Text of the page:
“Don’t say the old lady screamed. Bring her on and let her scream.”
As every writer knows, killing off characters is never easy. However, death is an important part of life. So, at some point, somebody in one of your Steampunk narratives is going to die. So you need some idea of what the rituals of mourning were during the Victorian era. Don’t think that Victorian Mourning was all about wearing black, though the wearing of black was a large part of it, particularly for women. Like with everything to do with fashion, a widow was expected to wear the most expensive weeds she could afford. However, there was also special rituals and special jewellery that were part of the whole sad affair.
Professional Mutes: Mutes were paid members of European funeral firms, renown for wearing sombre and sober black. They kept silent watch over the corpse during open casket sessions, sometimes they stood guard outside of the house of the deceased, and they strode after the hearse as part of a funeral procession, in their roles as a symbolic protectors of the Dead. They were not professional mourners, who were usually women, and were expected to cry and weep. If you have read Charles Dickens’ Oliver Twist, Oliver was considered a possibility for being a professional mute. If they attended the death of a child, they would wear white gloves and sashes, and tie white scarves to their hats and staffs. As a writer, what fascinates me is that the Mutes have no voice, and I can see so many possibilities for their use as analogies and metaphors.
Lacrimosas or Tear Catchers: The British Empire saw the reintroduction of the Lacrimosa, tiny hand-blown and decorated glass bottles used to catch the tears of the bereft. Some were worn as mourning jewellery. They were discarded once the captured tears had dried. I can see how a Lacrimosa could be used as a metaphor for hanging onto an old sorrow. I can see tear catchers being collected by a character like Miss Havisham from Charles Dicken’ Great Expectations, someone caught up in the cycle of loss without any rebirth. Then again, to discard a tear catcher would mean a heart was lighter, and the character was ready to engage in life again.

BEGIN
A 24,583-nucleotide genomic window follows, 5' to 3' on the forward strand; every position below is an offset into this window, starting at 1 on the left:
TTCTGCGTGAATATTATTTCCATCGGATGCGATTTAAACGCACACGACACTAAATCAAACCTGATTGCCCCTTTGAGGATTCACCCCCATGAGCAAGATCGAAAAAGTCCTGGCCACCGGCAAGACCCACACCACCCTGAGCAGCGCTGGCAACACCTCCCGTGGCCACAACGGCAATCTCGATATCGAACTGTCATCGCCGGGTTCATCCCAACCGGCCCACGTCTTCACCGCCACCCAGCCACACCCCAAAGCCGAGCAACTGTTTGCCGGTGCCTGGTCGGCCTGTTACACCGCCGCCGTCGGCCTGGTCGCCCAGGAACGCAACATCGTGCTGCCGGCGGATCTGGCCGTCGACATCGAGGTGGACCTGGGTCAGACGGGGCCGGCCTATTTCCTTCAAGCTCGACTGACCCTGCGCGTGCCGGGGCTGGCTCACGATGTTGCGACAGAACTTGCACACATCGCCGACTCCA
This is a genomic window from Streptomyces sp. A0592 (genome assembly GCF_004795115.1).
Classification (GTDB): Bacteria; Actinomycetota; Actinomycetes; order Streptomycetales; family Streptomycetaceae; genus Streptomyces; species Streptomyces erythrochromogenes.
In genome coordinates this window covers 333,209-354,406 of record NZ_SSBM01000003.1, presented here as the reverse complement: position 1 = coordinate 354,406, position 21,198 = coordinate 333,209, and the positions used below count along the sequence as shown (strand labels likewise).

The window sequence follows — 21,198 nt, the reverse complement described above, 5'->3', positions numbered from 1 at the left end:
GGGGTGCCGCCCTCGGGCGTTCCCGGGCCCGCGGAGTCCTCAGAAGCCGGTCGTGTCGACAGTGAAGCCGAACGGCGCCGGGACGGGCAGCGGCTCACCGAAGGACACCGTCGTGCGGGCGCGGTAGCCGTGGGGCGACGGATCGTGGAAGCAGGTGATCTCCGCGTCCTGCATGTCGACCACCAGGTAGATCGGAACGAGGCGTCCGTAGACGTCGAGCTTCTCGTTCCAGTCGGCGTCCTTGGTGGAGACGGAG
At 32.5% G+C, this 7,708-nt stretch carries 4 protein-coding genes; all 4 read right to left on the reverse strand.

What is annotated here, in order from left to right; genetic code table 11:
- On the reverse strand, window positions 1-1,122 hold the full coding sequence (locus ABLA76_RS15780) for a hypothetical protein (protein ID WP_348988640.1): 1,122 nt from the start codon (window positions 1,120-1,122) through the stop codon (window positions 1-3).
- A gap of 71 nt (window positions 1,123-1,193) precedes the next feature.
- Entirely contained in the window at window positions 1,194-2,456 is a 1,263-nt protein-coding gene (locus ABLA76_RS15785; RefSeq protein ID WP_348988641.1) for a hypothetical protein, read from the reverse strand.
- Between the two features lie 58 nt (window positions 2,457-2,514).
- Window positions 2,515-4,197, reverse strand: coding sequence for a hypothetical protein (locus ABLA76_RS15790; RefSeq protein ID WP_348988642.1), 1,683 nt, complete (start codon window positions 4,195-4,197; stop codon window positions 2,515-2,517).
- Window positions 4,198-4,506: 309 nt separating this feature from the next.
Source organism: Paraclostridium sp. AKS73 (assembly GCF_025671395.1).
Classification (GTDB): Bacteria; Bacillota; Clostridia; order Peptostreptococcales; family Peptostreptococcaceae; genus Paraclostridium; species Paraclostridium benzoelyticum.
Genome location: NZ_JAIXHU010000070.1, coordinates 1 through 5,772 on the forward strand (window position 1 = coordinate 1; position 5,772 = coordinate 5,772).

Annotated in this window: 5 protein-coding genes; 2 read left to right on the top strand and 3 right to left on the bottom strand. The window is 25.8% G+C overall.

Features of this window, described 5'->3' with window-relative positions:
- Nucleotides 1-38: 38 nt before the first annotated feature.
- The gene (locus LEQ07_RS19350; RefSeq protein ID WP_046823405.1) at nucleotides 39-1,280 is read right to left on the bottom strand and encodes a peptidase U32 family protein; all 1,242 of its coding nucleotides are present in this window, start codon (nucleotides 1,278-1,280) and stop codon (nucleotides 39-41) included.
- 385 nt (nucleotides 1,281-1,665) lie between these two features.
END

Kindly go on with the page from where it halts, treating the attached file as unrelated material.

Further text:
Funerary Cards: these were handed out funerals as mementos, to encourage the mourners to pray for the deceased. Often, if you had a morbid turn of mind, you collected these cards and displayed them in your home. If you were royalty, or famous, these cards were available to all public mourners, even if they didn’t attend the funeral. These days, they are popular with collectors, as were often decorative. The practice has shifted in modern times to giving out programs at funerals, so that those unfamiliar with going to church have the words to any prayers and songs as required. You can imagine some poor mother who has collected a handful of these cards, each representing a lost baby or child, as infant mortality was still high in the Victorian era.
As a metaphor, black can represent so many different things that it becomes nearly meaningless. It is up to the writer to control the metaphor and meaning. If you want black to represent death and mourning, so be it, but it is lazy writing. But don’t forget that black can represent night-time, restraint, or respectability as well, or any other meaning you want to attach to it. It could signify a love of aniseed, if you want it to.
Black doesn’t signify death in other cultures. If you have set your funeral somewhere other than the British Commonwealth or America, you will have to research the local funeral customs in your timeframe. Black wasn’t always the colour of death in Britain; green used to be the colour most associated with death in the Gaelic culture. So, when you go to kill of a character, take the time, place and culture into account.
Does this seem too complicated? I haven’t even touched upon the topic of Memento Jewellery or Post-mortem Photography. I’ll save that for a later day.